Powerful forces within the 1% believe governments shouldn’t tell them how to conduct their business affairs. In their addiction to power and money, these individuals want government to fail, or better yet, they want government to work for them. Their quest for power is tearing away at the laws, regulations and institutions that stand in their way. Among their tools are media campaigns to divide and confuse the American public.
One campaigns coming to fruition is the claim that government workers are over paid and undeserving compared to the private sector. They want to disempower public employee unions in the same way the did private worker unions. It was working until
and Wisconsin residence stood up in massive protests. Whether or not the public sector is doing a little better or worse than the private sector is insignificant compared to how well the richest folks are doing compared everyone else. But the claim itself is not to be true. Consider the facts in this new report by the Center for State and Local Government Excellence and the National Institute on Retirement Security. Ohio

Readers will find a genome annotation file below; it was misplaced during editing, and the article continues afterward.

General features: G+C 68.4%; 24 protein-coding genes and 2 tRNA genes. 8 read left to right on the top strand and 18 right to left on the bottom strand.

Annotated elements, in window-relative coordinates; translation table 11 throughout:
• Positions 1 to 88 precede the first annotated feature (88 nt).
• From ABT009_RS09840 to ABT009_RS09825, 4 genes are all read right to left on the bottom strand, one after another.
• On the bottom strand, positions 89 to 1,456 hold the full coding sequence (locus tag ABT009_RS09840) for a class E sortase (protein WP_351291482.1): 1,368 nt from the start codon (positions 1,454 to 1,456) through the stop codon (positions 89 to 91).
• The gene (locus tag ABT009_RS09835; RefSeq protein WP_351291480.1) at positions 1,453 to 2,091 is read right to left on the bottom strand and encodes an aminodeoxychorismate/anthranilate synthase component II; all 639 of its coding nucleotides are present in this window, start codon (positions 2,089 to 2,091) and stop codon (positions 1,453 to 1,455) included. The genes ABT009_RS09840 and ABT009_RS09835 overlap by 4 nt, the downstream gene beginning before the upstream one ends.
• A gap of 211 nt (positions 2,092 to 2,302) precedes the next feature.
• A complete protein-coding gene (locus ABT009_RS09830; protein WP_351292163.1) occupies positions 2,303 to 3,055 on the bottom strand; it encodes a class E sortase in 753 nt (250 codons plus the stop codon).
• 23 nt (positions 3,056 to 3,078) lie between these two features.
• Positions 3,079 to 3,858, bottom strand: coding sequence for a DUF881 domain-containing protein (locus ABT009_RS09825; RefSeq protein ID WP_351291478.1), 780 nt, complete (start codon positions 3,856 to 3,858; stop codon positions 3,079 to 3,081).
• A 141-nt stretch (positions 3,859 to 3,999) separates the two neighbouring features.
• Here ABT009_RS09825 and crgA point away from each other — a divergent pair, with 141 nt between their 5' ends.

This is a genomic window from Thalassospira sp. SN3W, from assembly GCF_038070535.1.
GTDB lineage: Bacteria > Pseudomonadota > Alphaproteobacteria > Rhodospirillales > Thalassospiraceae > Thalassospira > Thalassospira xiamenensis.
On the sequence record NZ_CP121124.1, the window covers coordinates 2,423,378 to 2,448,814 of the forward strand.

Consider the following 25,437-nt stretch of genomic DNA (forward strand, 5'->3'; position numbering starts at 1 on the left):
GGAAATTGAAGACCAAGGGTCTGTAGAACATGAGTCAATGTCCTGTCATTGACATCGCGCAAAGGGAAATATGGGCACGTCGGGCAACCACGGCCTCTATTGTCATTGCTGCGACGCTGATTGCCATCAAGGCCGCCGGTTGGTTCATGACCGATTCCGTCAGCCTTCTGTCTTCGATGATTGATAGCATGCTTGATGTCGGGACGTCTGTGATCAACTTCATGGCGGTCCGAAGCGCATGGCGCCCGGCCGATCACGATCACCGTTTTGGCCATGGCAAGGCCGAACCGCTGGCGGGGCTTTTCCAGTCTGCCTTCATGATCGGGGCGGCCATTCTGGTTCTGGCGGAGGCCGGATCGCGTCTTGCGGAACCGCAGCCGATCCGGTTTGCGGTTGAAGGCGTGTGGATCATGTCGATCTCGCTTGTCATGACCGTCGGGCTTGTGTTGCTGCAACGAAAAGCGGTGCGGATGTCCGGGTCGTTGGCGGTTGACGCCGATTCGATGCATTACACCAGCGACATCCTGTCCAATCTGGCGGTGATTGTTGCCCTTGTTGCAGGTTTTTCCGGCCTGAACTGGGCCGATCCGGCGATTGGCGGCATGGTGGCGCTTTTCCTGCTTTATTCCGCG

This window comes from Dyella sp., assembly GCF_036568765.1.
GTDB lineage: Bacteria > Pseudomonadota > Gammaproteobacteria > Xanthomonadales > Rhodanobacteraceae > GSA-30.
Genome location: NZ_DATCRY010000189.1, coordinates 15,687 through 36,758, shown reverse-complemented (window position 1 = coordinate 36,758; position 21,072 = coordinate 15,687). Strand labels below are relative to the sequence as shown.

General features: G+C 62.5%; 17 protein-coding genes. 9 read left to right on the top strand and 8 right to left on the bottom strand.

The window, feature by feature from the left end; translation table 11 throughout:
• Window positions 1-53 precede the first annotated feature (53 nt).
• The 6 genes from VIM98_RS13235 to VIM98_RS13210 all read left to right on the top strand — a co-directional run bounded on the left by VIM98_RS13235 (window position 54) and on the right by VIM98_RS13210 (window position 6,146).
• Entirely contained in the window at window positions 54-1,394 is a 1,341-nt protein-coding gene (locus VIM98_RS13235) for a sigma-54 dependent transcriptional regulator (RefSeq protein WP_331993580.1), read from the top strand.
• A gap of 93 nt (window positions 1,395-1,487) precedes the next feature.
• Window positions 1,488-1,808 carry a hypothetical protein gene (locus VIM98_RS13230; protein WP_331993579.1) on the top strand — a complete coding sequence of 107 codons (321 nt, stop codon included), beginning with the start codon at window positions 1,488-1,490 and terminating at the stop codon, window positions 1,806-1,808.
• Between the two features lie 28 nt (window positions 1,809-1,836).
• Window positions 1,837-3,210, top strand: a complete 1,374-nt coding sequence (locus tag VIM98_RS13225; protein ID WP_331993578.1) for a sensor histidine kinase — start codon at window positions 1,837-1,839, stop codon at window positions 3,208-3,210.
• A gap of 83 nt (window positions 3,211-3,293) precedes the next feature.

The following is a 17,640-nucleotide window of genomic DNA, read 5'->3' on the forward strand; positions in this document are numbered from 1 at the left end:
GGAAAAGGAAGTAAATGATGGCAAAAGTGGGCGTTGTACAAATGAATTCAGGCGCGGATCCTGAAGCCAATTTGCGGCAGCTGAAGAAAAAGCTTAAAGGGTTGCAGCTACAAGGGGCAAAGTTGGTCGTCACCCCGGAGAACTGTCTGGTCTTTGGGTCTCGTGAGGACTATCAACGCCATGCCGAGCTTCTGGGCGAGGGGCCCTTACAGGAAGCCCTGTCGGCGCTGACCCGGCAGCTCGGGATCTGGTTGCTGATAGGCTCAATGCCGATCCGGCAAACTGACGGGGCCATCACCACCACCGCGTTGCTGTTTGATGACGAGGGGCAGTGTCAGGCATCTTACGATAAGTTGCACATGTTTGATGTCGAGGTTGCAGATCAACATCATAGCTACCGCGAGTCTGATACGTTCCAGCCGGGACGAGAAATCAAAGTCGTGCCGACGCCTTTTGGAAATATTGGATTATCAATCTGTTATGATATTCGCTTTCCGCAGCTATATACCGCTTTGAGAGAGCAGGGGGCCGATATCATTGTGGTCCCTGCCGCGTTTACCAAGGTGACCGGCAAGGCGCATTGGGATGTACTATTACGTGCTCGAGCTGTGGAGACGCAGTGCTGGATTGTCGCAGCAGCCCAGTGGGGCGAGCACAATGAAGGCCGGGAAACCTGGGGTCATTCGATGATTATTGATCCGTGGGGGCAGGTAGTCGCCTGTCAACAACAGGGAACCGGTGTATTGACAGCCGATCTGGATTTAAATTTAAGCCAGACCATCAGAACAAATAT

Out of Balance?
Employees of state & local government earn an average of 11% and 12% less, respectively, than comparable private sector employees. An analysis spanning two decades shows the pay gap between public and private sector employees has widened in recent years.
These findings are contained in a new report, "Out of Balance? Comparing Public and Private Sector Compensation Over 20 Years"commissioned by the Center for State and Local Government Excellence(Center) and the National Institute on Retirement Security (NIRS). The co-authors are Dr. Keith Bender, Associate Professor, Dept. of Economics, University of Wisconsin-Milwaukee and Dr. John Heywood, Distinguished Professor, Dept. of Economics, University of Wisconsin-Milwaukee.
Download the full report here.
READ CNN MONEY coverage of the study here.
The study provides an original analysis of data from the U.S. Bureau of Labor Statistics and finds that:
Out of Balance also estimates the variation of these trends across some of the largest states – California, Florida, Illinois, Michigan, New York, Pennsylvania, and Texas: